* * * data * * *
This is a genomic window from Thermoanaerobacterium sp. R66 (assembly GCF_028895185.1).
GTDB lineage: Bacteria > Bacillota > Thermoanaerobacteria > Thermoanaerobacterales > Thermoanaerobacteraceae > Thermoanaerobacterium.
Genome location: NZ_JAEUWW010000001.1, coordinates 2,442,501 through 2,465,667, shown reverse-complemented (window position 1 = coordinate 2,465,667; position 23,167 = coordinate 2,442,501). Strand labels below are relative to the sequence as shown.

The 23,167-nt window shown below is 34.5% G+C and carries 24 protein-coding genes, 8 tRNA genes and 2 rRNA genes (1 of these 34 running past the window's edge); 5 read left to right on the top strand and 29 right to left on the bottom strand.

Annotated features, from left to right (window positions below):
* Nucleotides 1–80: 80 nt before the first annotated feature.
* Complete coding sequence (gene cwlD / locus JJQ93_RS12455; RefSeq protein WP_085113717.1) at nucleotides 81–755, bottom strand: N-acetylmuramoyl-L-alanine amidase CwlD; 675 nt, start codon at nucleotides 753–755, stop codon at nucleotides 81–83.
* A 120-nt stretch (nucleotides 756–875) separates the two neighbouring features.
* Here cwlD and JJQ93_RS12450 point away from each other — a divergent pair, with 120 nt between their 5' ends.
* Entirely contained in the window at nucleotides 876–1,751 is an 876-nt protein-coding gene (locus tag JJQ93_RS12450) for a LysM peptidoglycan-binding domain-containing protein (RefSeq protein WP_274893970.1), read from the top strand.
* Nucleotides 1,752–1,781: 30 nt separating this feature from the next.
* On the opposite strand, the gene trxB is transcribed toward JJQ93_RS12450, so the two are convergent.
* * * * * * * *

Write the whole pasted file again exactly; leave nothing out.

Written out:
This is a genomic window from Thermoanaerobacterium sp. R66 (assembly GCF_028895185.1).
GTDB lineage: Bacteria > Bacillota > Thermoanaerobacteria > Thermoanaerobacterales > Thermoanaerobacteraceae > Thermoanaerobacterium.
Genome location: NZ_JAEUWW010000001.1, coordinates 2,442,501 through 2,465,667, shown reverse-complemented (window position 1 = coordinate 2,465,667; position 23,167 = coordinate 2,442,501). Strand labels below are relative to the sequence as shown.

The 23,167-nt window shown below is 34.5% G+C and carries 24 protein-coding genes, 8 tRNA genes and 2 rRNA genes (1 of these 34 running past the window's edge); 5 read left to right on the top strand and 29 right to left on the bottom strand.

Annotated features, from left to right (window positions below):
* Nucleotides 1–80: 80 nt before the first annotated feature.
* Complete coding sequence (gene cwlD / locus JJQ93_RS12455; RefSeq protein WP_085113717.1) at nucleotides 81–755, bottom strand: N-acetylmuramoyl-L-alanine amidase CwlD; 675 nt, start codon at nucleotides 753–755, stop codon at nucleotides 81–83.
* A 120-nt stretch (nucleotides 756–875) separates the two neighbouring features.
* Here cwlD and JJQ93_RS12450 point away from each other — a divergent pair, with 120 nt between their 5' ends.
* Entirely contained in the window at nucleotides 876–1,751 is an 876-nt protein-coding gene (locus tag JJQ93_RS12450) for a LysM peptidoglycan-binding domain-containing protein (RefSeq protein WP_274893970.1), read from the top strand.
* Nucleotides 1,752–1,781: 30 nt separating this feature from the next.
* On the opposite strand, the gene trxB is transcribed toward JJQ93_RS12450, so the two are convergent.